This week we worked on all the nitty gritty parts of the website. We finished updating the service database, so all of the contact information is current. We also finished reformatting all of the old case studies to the new format for project profiles. Some profiles are missing certain pieces of information, so we will publish them online as soon as we speak with the project managers to get said information.
We would like to add new categories to the product and service database: green cleaning products and green cleaning services. We have been researching many green cleaning products and services and what sort of standards they should have to meet to be featured on the Atlantic Green Building website. Some criteria we are looking at is where the product is manufactured, the biodegradability of the product, whether or not it contains phosphates and the recycled content of the packaging. Being locally manufactured reduces the carbon emissions it would take to ship the cleaning products here. They should be biodegradable, meaning the products decompose easily through natural processes, with the help of air, sun, water and microorganisms, into more environment compatible components. When cleaning products containing phosphates go down the drain and eventually end up in a body of water, they affect aquatic ecosystems. Eutrophication occurs, which is when the addition of phosphates to an aquatic environment provides nutrients to algae and phytoplankton that allows their population to boom. They deplete the oxygen in the water and oxygen-dependent aquatic life dies as a result, this disrupts the aquatic ecosystem by decreasing biodiversity and providing niches for new invasive species.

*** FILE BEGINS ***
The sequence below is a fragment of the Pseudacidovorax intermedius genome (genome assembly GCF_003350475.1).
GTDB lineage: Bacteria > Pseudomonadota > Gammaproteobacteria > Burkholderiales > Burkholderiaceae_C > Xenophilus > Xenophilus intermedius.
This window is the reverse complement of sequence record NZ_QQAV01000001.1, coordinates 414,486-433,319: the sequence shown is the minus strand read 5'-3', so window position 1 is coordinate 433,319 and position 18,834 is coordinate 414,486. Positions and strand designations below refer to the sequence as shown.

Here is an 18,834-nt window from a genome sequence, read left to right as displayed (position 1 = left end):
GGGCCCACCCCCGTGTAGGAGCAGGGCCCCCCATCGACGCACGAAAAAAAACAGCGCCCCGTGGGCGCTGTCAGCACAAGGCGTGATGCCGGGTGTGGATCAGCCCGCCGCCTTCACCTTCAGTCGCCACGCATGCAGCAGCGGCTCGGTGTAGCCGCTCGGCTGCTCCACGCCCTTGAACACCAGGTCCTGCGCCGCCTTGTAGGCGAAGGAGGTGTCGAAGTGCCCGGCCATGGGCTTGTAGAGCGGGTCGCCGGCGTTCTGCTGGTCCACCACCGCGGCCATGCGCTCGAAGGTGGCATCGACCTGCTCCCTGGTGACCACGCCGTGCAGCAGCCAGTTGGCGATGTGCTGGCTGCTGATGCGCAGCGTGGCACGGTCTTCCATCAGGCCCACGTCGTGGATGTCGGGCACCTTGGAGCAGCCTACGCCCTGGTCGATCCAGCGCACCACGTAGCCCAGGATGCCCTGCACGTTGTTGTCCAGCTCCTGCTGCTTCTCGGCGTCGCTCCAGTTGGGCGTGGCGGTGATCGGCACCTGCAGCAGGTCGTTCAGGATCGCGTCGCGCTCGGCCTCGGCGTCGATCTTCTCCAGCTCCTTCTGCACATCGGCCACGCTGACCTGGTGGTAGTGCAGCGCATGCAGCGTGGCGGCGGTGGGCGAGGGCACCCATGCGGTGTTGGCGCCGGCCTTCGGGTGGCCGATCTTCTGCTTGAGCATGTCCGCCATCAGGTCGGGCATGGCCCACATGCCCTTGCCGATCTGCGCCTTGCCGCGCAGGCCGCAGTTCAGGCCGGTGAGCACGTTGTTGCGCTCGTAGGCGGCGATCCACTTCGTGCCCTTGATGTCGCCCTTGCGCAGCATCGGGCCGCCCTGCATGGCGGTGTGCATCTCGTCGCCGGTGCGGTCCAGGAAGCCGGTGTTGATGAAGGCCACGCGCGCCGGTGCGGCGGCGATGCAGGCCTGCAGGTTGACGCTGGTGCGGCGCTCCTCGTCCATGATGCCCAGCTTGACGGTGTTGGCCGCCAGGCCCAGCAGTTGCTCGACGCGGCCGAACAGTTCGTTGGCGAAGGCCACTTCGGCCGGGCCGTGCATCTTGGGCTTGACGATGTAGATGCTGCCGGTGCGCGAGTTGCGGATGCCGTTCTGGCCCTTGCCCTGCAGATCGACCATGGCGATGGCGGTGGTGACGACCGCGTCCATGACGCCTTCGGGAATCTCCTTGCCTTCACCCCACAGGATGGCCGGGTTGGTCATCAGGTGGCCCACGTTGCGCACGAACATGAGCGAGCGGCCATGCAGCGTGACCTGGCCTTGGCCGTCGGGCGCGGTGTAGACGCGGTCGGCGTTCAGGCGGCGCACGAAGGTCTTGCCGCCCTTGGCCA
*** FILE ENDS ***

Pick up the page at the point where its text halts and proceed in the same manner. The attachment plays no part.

We also took a visit to the Halifax Seaport Farmers Market to take some photos and video pans of the green features. Before we went, we made a list of everything we wanted to take a picture of to be sure we would have enough photographs. We plan to overlay the pictures with audio of us, recorded in the office to get a clean sound. The market has many impressive green features including solar evacuated tube collectors, wind turbines, a green roof, a biowall, geothermal wells, etc. A non-visible green feature of the building is how the material was chosen. One third of all building materials were locally sourced while another third contained recycled content. Materials from the original building were reused as well. Concrete was crushed and used as filling and the steel and roof deck from the original building were reused. A lot of the wood used was salvaged from the trees destroyed by Hurricane Juan. There is an elevator to the green roof, accessible to the general public. The market is located at Pier 20, overlooking Halifax Harbour, so there was quite a nice view from the green roof!
Laura & Fin